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Don't Stand So Close to Me


J. Dan

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So we decided to so this song. Most of it very easy....but those chords In the break. Almost sounds like I could get away mashing my face on the keyboard and nobody would know any different. But I'm guessing they're real chords. I know DB did "police cars" and Bernmeister scores these things with savant-like accuracy....figured it wouldn't hurt to ask.

Dan

 

Acoustic/Electric stringed instruments ranging from 4 to 230 strings, hammered, picked, fingered, slapped, and plucked. Analog and Digital Electronic instruments, reeds, and throat/mouth.

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Dan, I think you're on the right track to begin with. Sounds like they just held a lot of 'key clusters' (i.e. groups of consecutive keys) somewhere in the centre of the register and faded them in with an expression pedal. That's what I'd do to replicate the effect, anyhow.

Studio: Yamaha P515 | Yamaha Tyros 5 | Yamaha HX1 | Moog Sub 37

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Dan, I think you're on the right track to begin with. Sounds like they just held a lot of 'key clusters' (i.e. groups of consecutive keys) somewhere in the centre of the register and faded them in with an expression pedal. That's what I'd do to replicate the effect, anyhow.

 

So....face plant? Lol! Sorry.

Dan

 

Acoustic/Electric stringed instruments ranging from 4 to 230 strings, hammered, picked, fingered, slapped, and plucked. Analog and Digital Electronic instruments, reeds, and throat/mouth.

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Well, holding them down with your palms and fingers and looking like you mean it might appear slightly more professional, but whatever floats yer boat!

 

Terrible video, btw - had forgotten how bad that one was!

Studio: Yamaha P515 | Yamaha Tyros 5 | Yamaha HX1 | Moog Sub 37

Road: Yamaha YC88 | Nord Electro 5D

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Well, holding them down with your palms and fingers and looking like you mean it might appear slightly more professional, but whatever floats yer boat!

 

Terrible video, btw - had forgotten how bad that one was!

 

LOL! It WAS the 80s! Do I need to post more videos to remind you? Nah, I'll save you the torture!

Dan

 

Acoustic/Electric stringed instruments ranging from 4 to 230 strings, hammered, picked, fingered, slapped, and plucked. Analog and Digital Electronic instruments, reeds, and throat/mouth.

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Just don't buy another wig.

 

You know, this is getting OT, but since this band is starting to venture into 80s, and talking more tribute, and outfits, I find myself drawing a hard line. On song selection, sometimes I'm like " are you stupid? I've done all these songs since the 80s....why would you want to do X instead of Y?" On the other hand, I'm like "F no, no wigs!" And similar stances on similar issues. These guys are 50s and one is 60s. If my old band didn't look like idiots in wigs, this band certainly would. Let's focus on just being kick ass old musicians.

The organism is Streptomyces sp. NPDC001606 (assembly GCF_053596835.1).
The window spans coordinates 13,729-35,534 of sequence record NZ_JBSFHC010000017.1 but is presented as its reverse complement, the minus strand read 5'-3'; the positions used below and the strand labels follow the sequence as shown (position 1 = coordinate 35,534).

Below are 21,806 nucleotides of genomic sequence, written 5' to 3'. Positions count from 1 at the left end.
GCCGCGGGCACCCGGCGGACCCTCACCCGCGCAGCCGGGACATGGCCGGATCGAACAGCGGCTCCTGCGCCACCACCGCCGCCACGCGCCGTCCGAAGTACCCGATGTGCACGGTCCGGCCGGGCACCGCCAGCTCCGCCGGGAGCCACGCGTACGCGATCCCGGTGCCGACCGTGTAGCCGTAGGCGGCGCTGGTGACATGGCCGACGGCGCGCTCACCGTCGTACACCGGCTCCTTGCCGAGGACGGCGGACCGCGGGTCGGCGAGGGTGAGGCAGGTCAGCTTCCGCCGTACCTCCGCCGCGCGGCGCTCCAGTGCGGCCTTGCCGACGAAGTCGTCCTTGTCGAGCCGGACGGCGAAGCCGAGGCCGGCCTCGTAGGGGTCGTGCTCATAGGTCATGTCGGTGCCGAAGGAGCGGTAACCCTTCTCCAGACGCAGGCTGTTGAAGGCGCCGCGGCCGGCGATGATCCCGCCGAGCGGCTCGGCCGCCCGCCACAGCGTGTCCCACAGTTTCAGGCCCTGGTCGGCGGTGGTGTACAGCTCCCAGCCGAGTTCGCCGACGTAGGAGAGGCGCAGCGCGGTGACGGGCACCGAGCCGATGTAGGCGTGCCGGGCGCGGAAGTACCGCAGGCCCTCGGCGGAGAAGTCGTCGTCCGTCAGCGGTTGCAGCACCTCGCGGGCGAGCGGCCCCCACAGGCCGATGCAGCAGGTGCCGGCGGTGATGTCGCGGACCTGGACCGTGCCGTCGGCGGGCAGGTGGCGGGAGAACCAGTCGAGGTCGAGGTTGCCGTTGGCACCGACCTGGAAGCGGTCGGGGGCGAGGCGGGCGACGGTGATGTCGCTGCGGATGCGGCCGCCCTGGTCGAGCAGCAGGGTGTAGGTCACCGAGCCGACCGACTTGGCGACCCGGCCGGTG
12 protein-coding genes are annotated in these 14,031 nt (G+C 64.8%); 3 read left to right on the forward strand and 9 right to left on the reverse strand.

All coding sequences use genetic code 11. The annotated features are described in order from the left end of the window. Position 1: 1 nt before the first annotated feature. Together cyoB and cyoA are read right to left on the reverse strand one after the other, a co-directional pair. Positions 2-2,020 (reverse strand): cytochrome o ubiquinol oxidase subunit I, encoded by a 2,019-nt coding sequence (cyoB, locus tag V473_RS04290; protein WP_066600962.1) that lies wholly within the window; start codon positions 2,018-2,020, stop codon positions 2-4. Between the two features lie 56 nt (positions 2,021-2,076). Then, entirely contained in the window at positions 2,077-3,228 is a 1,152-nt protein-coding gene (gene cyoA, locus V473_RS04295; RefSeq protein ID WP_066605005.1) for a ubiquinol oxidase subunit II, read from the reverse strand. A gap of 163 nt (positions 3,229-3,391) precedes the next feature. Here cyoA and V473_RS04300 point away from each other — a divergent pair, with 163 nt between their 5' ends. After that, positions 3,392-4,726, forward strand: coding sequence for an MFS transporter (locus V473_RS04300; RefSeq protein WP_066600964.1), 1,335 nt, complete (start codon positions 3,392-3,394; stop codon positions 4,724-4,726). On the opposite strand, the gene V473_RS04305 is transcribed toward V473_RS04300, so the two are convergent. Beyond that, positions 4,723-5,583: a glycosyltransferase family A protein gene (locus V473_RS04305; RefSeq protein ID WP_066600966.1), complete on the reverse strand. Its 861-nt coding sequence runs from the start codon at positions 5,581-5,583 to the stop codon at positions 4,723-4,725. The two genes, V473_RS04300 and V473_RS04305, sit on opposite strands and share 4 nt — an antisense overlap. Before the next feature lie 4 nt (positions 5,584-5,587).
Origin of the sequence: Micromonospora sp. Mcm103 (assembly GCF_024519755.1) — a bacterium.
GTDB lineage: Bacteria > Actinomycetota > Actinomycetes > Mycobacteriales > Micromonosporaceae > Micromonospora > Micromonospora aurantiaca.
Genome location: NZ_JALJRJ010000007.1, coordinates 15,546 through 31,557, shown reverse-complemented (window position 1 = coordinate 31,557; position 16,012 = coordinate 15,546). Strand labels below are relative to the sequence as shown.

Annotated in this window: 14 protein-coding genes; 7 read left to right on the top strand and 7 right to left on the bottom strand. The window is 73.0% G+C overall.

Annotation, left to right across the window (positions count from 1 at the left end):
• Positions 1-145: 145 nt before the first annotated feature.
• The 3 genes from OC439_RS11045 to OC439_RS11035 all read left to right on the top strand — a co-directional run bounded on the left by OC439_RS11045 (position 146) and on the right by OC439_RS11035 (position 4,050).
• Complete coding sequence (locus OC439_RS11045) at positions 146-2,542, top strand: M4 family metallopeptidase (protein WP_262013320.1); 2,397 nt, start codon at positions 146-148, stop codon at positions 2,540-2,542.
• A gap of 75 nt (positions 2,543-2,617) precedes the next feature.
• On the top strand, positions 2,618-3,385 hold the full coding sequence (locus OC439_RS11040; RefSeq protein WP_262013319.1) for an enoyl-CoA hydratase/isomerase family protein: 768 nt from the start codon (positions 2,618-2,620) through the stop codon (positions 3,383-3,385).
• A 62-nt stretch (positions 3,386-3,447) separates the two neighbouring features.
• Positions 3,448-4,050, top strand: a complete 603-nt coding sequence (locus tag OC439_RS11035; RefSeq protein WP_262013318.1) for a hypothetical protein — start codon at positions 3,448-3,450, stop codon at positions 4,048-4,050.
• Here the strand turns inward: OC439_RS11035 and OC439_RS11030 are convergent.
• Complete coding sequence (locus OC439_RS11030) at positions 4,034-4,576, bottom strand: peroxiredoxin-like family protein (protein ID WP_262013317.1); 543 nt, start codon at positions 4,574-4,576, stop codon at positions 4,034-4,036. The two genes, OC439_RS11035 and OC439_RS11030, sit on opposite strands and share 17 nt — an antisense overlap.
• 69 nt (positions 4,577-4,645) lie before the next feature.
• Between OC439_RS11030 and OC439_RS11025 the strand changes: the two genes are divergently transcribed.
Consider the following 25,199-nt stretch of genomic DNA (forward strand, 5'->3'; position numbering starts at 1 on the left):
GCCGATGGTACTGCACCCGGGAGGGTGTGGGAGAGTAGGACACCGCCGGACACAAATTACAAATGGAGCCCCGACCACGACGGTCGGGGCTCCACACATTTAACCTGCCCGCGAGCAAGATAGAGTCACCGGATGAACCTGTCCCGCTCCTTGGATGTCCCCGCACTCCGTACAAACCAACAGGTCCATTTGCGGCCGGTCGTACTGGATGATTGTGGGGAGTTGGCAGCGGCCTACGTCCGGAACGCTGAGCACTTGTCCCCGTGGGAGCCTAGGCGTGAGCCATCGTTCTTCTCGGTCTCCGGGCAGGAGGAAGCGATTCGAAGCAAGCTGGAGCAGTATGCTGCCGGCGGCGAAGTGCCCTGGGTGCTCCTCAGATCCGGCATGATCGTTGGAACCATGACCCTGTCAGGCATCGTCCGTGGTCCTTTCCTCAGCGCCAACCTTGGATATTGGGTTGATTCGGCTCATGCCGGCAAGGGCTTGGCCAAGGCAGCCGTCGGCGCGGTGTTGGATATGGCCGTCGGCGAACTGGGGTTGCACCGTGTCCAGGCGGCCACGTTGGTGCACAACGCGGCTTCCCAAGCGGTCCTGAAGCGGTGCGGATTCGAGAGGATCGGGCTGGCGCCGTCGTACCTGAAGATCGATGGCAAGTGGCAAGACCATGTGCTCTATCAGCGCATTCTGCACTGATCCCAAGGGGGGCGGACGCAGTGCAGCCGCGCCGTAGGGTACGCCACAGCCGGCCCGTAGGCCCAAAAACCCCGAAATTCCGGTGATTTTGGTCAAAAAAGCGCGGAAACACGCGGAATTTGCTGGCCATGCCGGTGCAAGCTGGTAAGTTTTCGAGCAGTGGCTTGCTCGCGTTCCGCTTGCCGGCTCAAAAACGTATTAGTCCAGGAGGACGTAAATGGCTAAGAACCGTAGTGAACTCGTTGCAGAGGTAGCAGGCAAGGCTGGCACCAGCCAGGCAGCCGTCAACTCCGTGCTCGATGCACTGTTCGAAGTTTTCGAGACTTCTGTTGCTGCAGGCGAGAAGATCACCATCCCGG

On the other hand, I'm finding myself ill equipped to make good choices on the 60s songs.

Dan

 

Acoustic/Electric stringed instruments ranging from 4 to 230 strings, hammered, picked, fingered, slapped, and plucked. Analog and Digital Electronic instruments, reeds, and throat/mouth.

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Dan, I think you're on the right track to begin with. Sounds like they just held a lot of 'key clusters' (i.e. groups of consecutive keys) somewhere in the centre of the register and faded them in with an expression pedal. That's what I'd do to replicate the effect, anyhow.

 

So....face plant? Lol! Sorry.

 

I'm hearing Eb and Gm - all notes in Eb major and G (natural) minor scales. There's also an upward sweep on the pitch - either a filter opening (easily driven from an expression pedal) or holding down notes sequentially.

 

If both my hands were free, I'd probably play 16th-notes with 8 fingers (no thumbs)

- Ab Bb C D Eb F G Ab (and hold for 7 beats)

- G A Bb C D Eb F G

String machine-ish patch with a slowed attack.

 

I've just listened to a live version - Andy Summers covers it with (I think) Ebadd9 and Gm9 chords on a guitar synth/effect.

might help (his guitar is tuned down a tone)

 

Cheers. Mike.

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I don't think you need me to figure out some proper chords and licks from the great piece of music at hand.

 

Most likely there's harmonizing (emphasizing parts of chords and prefering certain harmonic sound components over others) going on. I'm not an expert on that technique (yet) but it isn't reasonable to "just imitate" that, probably that's also hard to do live, maybe unless unless you wrote the piece, in general.

 

Also, the advanced sounds used by Mr Summers, and the world class drum recording aren't easy to replicate with rompler-type machines, which already can't possibly store all two-note combinations with a few velocity variations, let alone the complicated resonances possible with real instruments, and the playing with that. So either an advanced synthesized sound or trickery would be required to catch a bit of that sort of record, and do it some justice as a cover...

 

T.

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Haven't played this in years, but IIRC, it's Eb and Gm.

Korg Kronos 61 (2); Kurzweil PC4, Casio PX-350M; 2015 Macbook Pro and 2012 Mac Mini (Logic Pro X and Mainstage), GigPerformer 4.

 

My Genesis Tribute Band: www.sellingfairfaxbythepound.com